Oral anticoagulant treatment with either vitamin K antagonist or non-vitamin K antagonist is essential for the prevention of stroke or systemic embolism and all cause of mortality in patients with non-valvular atrial fibrillation. Direct thrombin inhibitor dabigatran etexilate (hereinafter referred to as “dabigatran”) [1] and direct factor Xa inhibitor rivaroxaban [2] are two non-vitamin k oral anticoagulants (NOACs). They showed a better efficacy profile compared to warfarin, as well as a greater simplicity of dosage, since they don’t require a periodic monitoring of the prothrombin time (expressed through the INR – International Normalized Ratio – index) [3,4].

In the RE-LY study, 18,113 patients with Non-Valvular Atrial Fibrillation (NVAF) were followed for two years, with the aim of comparing dabigatran 150 mg BID (bis in die) and 110 mg BID vs warfarin [3]. The incidence of the events stroke or systemic embolism formed the primary efficacy endpoint investigated by the study, while the presence of major bleeding was the primary safety endpoint. In the comparison with warfarin, dabigatran 150 mg significantly reduced the primary efficacy endpoint (Relative Risk – RR: 0.66; 95% CI: 0.53-0.82; p < 0.001), while the improvement associated with dabigatran 110 mg (RR: 0.91; 95% CI: 0.74-1.11; p = 0.34) was not significant [3]. Dabigatran 150 mg resulted in a borderline significant reduction in mortality (RR: 0.88; 95% CI: 0.77-1.00; p = 0.051) [3]. Again compared to warfarin, the reduction in the incidence of major bleeding with dabigatran 110 mg was significant (RR dabigatran: 0.80; 95% CI: 0.69-0.93; p = 0.003), while it was not for dabigatran 150 mg (RR: 0.93; 95% CI: 0.81-1.07; p = 0.31) [3].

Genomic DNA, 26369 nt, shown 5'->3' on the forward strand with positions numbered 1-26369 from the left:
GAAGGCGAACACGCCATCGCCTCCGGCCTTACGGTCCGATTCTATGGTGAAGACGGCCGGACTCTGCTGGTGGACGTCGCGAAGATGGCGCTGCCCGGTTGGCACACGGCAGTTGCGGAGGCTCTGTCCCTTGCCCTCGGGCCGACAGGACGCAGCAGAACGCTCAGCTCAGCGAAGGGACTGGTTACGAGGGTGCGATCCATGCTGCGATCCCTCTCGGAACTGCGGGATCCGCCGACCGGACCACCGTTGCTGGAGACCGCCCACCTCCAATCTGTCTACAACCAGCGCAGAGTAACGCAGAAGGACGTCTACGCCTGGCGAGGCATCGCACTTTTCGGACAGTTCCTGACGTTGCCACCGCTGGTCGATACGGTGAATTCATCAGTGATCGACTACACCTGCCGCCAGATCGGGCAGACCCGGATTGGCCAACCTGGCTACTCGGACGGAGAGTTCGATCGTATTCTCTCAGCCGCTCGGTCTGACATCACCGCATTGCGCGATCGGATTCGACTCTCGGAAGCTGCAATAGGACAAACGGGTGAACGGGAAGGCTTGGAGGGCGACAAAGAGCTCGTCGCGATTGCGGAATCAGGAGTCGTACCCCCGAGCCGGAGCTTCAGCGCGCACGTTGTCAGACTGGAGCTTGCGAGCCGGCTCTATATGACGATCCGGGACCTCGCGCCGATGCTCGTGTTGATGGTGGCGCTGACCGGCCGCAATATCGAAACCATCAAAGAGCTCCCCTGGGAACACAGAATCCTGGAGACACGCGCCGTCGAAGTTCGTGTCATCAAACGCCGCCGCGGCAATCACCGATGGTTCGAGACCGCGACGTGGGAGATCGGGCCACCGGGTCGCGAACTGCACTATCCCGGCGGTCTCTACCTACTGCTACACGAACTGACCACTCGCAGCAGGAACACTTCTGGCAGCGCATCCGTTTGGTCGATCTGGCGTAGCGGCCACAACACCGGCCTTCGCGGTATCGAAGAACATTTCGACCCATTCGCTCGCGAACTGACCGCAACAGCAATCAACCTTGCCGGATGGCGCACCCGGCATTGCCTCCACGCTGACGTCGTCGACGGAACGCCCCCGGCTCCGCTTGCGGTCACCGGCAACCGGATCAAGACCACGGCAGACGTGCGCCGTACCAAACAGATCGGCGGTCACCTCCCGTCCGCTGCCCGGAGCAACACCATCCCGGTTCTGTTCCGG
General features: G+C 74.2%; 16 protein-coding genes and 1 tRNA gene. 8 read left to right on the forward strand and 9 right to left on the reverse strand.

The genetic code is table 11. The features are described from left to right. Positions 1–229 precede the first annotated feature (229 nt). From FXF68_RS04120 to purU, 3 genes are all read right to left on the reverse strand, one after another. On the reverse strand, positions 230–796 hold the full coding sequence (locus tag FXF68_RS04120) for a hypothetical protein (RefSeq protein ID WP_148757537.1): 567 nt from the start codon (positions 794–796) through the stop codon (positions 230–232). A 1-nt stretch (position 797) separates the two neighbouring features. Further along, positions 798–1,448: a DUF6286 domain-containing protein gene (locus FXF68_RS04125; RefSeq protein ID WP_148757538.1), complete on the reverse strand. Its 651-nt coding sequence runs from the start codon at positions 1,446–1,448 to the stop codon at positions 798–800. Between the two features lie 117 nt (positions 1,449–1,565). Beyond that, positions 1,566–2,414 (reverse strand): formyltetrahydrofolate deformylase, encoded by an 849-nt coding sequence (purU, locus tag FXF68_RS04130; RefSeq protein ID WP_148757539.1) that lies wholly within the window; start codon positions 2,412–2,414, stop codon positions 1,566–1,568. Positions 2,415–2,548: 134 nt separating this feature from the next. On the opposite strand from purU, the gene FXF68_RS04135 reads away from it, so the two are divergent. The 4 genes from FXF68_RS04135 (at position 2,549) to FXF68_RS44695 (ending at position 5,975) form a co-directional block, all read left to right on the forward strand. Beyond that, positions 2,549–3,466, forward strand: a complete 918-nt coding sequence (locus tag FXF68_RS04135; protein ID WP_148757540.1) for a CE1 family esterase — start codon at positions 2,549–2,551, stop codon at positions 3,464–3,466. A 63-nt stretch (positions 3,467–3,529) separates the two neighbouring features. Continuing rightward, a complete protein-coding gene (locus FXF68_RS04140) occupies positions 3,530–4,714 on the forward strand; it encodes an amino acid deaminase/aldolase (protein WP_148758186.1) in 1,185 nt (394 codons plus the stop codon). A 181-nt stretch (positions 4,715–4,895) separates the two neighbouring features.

The ROCKET-AF study observed – during a 19-month (mean) follow-up – 14,264 NVAF patients treated with rivaroxaban 20 mg daily or warfarin [4]. Also in this case, the primary efficacy endpoint was the incidence of the events stroke or systemic embolism, while the primary safety endpoint was constituted by major or clinically relevant minor bleeding. In the Per-Protocol analysis, stroke or systemic embolism occurred in 188 patients receiving rivaroxaban (1.7% per year) and in 241 patients receiving warfarin (2.2% per year) (Hazard Ratio – HR: 0.79; 95% CI: 0.66-0.96; p < 0.001 non-inferiority) [4]. In the analysis referred to the Intention-To-Treat population (which included all events, from randomization to the completion of the study, regardless of how correctly patients had assumed the comparator drugs), a substantial equality between rivaroxaban and warfarin in the prevention of the primary efficacy endpoint was achieved (HR: 0.88; 95% CI: 0.74-1.03; p = 0.12) [4]. However, mortality from all causes (4.5% and 4.9% per year, respectively; HR: 0.92; 95% CI: 0.82-1.03; p = 0.15) and the primary safety endpoint (14.9% and 14.5% per year, respectively; HR: 1.03; 95% CI: 0.96-1.11; p = 0.44) did not show statistically significant differences between the two treatment groups [4].